Varanasi’s weaving community’s children are becoming the bastions of child rights in Uttar Pradesh as they fight against child labour and early marriage.
“It was my dream to train as a lawyer. And today I am studying to become a lawyer,” says Puja Kumari. She beams when she talks about her dreams and her achievements. But it wasn’t so long ago that Puja was out of school and working long hours to help in the family’s weaving business. Varanasi, one of the oldest continuously inhabited cities in the world, is famous for its traditional handloom weaves. But thanks to the vagaries of globalised economics and treaties under WTO agreements, recent times have seen them starving, at the margins of extreme poverty. The children in this community were the first to suffer–sold, married off early, malnourished and working for up to 16 hours a day–they were nowhere near getting an education.
Seeing the condition of the children, People’s Vigilance Committee on Human Rights (PVCHR) stepped in. They started a series of advocacy and programmatic interventions the end result of which is a sea change in attitudes towards education, early marriage, child labour and the rights of the girl child. One of the pioneering initiatives by them is the Bal Panchayats or children’s parliaments. Puja says that before joining the Munshi Premchand Bal Panchayat in her locality she was unaware of her rights: “I did not know about issues like child marriage and child labour. Now I am fully aware of my rights under the Right to Education. There should be a school within a kilometre. But the nearest school here is located three kilometres away.”
8.4 crore children in India are currently out of school. Child labour accounts for 13% of total workforce in the country. During the recent Universal Periodic Review at the United Nations Human Rights Council, the government came under scrutiny regarding child-related policies particularly those pertaining to child labour and child marriage. The PVCHR’s intervention in Uttar Pradesh is apposite as child rights in Uttar Pradesh hve abysmal records. The state has the highest number of children–2.1 million–engaged in child labour. India also has the highest number of child brides in the world. This is an issue close to the hearts of girls like Pooja who have seen their friends getting married as teenagers and are themselves at high risk of early marriage.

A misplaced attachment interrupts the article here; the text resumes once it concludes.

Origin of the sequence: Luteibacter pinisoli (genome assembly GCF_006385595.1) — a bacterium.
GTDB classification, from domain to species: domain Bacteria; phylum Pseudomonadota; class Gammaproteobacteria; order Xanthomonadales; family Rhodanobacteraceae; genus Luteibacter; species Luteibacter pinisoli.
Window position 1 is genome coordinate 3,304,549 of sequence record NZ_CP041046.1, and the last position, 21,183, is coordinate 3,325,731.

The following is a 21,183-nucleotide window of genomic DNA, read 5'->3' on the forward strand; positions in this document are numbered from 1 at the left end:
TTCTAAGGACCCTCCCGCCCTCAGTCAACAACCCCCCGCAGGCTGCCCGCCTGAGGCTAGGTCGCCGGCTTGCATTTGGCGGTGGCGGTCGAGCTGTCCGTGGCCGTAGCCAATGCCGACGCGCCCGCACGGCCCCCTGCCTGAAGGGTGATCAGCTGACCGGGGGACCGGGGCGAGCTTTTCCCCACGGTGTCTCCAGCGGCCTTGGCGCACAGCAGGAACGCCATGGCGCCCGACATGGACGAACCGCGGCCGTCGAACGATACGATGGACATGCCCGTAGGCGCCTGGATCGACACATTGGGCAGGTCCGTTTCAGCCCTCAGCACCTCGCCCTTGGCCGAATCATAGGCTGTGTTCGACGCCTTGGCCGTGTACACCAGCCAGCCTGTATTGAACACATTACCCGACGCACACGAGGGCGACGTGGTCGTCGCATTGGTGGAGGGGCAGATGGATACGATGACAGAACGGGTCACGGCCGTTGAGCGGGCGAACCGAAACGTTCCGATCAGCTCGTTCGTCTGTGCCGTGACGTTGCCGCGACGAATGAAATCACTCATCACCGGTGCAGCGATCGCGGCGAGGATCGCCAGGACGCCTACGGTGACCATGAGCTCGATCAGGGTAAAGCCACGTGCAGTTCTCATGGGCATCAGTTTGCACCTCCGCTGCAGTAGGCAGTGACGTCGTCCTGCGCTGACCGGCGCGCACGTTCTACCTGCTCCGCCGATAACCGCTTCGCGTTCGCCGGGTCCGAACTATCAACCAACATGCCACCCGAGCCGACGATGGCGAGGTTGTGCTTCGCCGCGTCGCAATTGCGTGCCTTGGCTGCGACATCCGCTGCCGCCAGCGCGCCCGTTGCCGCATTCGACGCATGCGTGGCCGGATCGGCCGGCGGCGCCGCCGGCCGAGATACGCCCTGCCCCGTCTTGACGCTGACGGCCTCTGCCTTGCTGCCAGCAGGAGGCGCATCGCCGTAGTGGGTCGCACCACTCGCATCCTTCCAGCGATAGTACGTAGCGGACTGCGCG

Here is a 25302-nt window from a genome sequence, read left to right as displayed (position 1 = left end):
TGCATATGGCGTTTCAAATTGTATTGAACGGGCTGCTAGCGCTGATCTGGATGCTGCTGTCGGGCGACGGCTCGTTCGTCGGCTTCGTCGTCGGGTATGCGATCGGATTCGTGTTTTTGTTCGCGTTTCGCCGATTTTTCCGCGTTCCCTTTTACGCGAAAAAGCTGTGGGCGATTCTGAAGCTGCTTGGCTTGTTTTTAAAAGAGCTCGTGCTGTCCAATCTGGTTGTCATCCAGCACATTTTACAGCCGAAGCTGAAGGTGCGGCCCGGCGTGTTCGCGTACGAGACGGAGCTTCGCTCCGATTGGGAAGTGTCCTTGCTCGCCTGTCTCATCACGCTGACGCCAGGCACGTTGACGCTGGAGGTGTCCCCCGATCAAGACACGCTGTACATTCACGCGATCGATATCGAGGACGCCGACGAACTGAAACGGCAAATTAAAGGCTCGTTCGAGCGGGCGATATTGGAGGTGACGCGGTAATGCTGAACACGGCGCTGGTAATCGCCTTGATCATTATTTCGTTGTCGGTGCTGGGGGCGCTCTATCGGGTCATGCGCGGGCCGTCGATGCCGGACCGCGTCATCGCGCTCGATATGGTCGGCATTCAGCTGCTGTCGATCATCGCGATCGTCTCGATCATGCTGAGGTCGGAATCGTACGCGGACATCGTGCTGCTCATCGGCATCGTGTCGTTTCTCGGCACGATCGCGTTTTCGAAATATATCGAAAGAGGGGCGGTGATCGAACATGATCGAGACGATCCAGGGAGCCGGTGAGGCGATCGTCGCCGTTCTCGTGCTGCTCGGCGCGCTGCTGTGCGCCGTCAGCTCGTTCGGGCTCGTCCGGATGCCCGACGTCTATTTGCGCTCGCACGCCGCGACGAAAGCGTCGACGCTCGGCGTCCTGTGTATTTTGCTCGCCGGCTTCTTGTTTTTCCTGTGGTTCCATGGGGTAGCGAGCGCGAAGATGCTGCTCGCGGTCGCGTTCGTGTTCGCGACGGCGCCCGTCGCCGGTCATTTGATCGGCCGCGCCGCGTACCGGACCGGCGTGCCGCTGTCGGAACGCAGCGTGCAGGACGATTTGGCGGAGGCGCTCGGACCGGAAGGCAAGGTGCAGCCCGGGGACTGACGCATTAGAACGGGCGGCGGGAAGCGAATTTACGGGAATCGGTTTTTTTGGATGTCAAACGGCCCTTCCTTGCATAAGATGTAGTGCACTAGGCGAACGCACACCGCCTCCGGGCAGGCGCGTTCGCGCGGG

She started a campaign along with two of her colleagues from the Bal Panchayat for raising awareness of child rights in Uttar Pradesh. They named it ‘I will not Cook, I want to get Educated’. “Learning from the Bal Panchayat has enabled us to stand up for our rights. We prevented a minor girl from being sent to her in-law’s place, although we could not stop her marriage. We have taken out awareness rallies about child marriage and now more people are opposing it,” says Pooja. Pooja, currently pursuing her undergraduate degree in Law is a shining example of what girls can achieve if they receive support from their community and family.
Manish Kumar is the president of the Munshi Premchand Bal Panchayat. He says that the inspiration behind starting a children-led initiative like this was to create a forum where the children could voice their concerns and work towards a solution. “When we were young, we would see our parents participate in the Panchayat meetings. If we tried to listen in they would shoo us away and tell us to play. This Bal Panchayat was started in 2004. We meet every month and everyone is given a chance to speak. When PVCHR first started work in this locality only one boy was educated till the tenth standard. Today a lot more young people are going to school.” says Manish.
PVCHR’s wide-ranging advocacy on the issue has seen government officials sit up and take notice of serious issues such as malnourishment and access to education. Today they also run a non-formal education centre for out of school children. They have highlighted the condition of the weavers to the Planning Commission. Slowly but surely, things are turning around for child rights in Uttar Pradesh. With a new crop of aware and enthused young activists like Pooja and Manish, the way forward is full of hope for the children of the weavers’ community in Varanasi.